Days Without End (novel)
|Publisher||Faber and Faber|
|Preceded by||The Temporary Gentleman|
The novel is narrated by Thomas McNulty, an Irish émigré who flees to Canada and then America to escape the Great Famine. In America he befriends John Cole and the two fall in love, working first, as young boys, as cross-dressing entertainers and then enlisting in the army and taking part in both the Indian Wars and the American Civil War.
The novel follows The Whereabouts of Eneas McNulty, The Secret Scripture and The Temporary Gentleman in dealing with the McNulty family history. Thomas McNulty is a fictionalised version of a past relative of Sebastian Barry's who was said to have fought in the Indian Wars.
The novel was awarded the Costa Book Award 2016. The judges of the prize called it “A miracle of a book – both epic and intimate – that manages to create spaces for love and safety in the noise and chaos of history.” It won the 2017 Walter Scott Prize, and was selected by Time magazine as one of its top ten novels of 2017.
- Kilroy, Claire (29 March 2014). "The Temporary Gentleman by Sebastian Barry review – the upheaval of war". The Guardian. Archived from the original on 4 February 2017. Retrieved 6 February 2017.
- Jordan, Justine (21 October 2016). "Sebastian Barry: 'You get imprisoned in a kind of style, I could feel it leaning on me'". The Guardian. Archived from the original on 7 February 2017. Retrieved 6 February 2017.
- RTÉ (1 February 2017). "Sebastian Barry "joyful as a 6-year-old" over historic second Costa win". RTÉ. Archived from the original on 7 February 2017. Retrieved 6 February 2017.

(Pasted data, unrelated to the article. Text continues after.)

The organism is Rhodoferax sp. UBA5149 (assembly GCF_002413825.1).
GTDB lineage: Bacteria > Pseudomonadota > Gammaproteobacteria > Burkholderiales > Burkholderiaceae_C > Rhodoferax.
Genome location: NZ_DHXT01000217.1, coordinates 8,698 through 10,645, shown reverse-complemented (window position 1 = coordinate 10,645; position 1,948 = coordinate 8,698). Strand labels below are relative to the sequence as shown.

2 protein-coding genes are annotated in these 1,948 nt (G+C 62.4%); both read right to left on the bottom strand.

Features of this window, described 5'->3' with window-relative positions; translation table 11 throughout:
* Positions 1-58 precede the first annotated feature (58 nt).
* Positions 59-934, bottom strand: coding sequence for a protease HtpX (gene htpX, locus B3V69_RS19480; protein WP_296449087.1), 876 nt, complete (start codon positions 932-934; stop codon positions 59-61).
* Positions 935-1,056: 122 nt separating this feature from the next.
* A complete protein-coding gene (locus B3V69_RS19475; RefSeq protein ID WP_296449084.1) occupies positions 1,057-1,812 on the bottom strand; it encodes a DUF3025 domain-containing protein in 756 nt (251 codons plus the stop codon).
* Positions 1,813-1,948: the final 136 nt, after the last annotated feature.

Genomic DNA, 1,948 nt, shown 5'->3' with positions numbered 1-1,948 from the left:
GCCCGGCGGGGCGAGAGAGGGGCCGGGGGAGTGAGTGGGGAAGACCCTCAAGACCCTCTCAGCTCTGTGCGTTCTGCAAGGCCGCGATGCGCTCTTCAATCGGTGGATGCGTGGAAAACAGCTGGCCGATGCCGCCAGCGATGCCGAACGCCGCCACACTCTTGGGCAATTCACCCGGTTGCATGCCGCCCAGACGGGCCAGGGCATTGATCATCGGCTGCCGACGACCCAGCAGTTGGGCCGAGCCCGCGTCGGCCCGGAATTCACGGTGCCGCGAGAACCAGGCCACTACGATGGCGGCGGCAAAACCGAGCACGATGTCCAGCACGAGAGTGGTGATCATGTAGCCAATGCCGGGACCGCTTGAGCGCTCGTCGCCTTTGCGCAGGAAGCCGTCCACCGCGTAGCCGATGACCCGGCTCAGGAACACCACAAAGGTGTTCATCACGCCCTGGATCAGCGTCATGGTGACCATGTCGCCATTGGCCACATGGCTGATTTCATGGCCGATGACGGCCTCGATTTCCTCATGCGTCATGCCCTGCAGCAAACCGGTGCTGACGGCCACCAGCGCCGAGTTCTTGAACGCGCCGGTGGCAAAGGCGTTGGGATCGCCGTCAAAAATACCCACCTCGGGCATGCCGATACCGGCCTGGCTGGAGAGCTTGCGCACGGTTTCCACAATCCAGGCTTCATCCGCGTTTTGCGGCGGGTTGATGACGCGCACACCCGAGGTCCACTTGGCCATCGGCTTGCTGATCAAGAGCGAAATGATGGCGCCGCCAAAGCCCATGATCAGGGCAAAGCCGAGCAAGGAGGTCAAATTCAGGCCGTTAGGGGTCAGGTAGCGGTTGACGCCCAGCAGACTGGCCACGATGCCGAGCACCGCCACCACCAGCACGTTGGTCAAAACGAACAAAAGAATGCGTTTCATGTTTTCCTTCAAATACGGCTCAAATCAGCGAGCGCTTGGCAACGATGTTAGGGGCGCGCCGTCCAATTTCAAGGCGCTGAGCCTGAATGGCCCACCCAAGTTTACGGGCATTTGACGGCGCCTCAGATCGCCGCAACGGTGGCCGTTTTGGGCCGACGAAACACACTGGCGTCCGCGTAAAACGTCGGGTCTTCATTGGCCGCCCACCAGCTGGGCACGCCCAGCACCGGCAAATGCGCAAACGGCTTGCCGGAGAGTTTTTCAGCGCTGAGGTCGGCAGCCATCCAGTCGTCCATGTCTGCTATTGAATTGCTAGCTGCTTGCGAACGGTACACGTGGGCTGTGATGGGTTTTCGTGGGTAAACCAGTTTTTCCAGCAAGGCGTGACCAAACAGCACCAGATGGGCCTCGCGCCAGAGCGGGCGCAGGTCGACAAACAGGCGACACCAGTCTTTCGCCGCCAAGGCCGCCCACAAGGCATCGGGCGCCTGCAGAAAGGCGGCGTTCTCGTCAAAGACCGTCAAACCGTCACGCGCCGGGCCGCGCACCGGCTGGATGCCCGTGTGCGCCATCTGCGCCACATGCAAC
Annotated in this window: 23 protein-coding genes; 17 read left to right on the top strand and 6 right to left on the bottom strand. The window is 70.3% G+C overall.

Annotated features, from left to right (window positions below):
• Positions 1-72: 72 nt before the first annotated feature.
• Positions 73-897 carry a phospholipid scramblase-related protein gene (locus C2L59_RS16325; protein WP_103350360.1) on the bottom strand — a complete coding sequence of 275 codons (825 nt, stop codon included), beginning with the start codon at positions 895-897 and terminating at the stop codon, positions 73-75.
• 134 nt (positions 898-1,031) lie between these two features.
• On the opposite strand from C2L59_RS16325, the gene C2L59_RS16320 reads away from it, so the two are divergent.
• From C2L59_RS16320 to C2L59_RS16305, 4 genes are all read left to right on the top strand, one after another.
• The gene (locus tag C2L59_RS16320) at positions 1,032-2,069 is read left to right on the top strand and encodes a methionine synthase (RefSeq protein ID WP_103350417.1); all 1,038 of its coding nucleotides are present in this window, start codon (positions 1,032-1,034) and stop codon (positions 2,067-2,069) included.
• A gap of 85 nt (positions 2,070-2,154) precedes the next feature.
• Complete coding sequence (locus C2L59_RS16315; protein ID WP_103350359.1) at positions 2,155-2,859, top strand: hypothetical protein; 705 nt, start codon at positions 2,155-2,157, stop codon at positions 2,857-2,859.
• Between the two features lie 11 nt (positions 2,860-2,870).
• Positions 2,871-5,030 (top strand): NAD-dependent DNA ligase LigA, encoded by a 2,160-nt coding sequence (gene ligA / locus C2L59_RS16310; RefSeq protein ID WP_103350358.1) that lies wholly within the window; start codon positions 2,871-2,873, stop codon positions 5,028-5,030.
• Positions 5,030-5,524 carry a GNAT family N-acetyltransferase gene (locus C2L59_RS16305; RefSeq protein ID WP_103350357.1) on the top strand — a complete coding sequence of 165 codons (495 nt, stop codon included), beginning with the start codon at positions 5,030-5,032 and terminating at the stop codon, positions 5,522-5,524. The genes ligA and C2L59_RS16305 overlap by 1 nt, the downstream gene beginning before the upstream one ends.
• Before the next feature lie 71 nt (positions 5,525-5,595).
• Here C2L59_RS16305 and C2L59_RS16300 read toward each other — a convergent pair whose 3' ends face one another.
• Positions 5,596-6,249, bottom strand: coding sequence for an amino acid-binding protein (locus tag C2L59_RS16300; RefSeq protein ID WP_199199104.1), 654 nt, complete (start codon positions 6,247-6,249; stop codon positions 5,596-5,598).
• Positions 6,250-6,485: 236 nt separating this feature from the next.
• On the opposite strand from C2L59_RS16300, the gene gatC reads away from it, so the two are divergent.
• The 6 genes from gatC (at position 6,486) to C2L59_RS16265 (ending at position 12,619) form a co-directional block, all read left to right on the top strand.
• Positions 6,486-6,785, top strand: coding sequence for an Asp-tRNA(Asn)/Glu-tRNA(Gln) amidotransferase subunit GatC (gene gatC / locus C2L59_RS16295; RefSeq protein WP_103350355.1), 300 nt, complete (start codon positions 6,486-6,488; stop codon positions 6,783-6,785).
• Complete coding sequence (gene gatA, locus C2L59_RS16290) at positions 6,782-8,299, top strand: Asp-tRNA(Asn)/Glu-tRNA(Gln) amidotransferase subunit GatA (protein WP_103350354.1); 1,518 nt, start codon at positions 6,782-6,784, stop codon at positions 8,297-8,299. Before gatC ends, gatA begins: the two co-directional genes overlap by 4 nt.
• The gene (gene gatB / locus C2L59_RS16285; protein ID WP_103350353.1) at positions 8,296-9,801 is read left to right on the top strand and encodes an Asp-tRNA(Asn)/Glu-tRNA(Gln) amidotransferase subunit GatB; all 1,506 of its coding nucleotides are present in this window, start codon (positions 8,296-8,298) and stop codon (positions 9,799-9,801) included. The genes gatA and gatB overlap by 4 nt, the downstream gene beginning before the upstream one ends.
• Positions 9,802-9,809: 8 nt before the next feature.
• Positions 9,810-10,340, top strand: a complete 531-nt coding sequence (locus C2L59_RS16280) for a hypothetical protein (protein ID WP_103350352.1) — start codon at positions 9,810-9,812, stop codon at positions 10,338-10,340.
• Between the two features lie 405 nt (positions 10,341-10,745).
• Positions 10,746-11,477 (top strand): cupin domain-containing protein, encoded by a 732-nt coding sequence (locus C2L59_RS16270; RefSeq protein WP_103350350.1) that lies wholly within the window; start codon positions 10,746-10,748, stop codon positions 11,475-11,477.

- Doyle, Martin (3 January 2017). "Sebastian Barry wins Costa Novel Award again for Days Without End". The Irish Times. Archived from the original on 6 January 2017. Retrieved 6 February 2017.
- Danuta Kean (19 June 2017). "Sebastian Barry's 'glorious and unusual' novel wins Walter Scott prize". The Guardian. Archived from the original on 19 June 2017. Retrieved 19 June 2017.
- Begley, Sarah (21 November 2017). "The Top 10 Novels of 2017". Time. Archived from the original on 9 November 2020. Retrieved 13 December 2017.
- "The 100 best books of the 21st century". The Guardian. 21 September 2019. Archived from the original on 6 December 2019. Retrieved 22 September 2019.
- "100 'most inspiring' novels revealed by BBC Arts". BBC News. 5 November 2019. Archived from the original on 8 November 2019. Retrieved 10 November 2019.
The reveal kickstarts the BBC's year-long celebration of literature.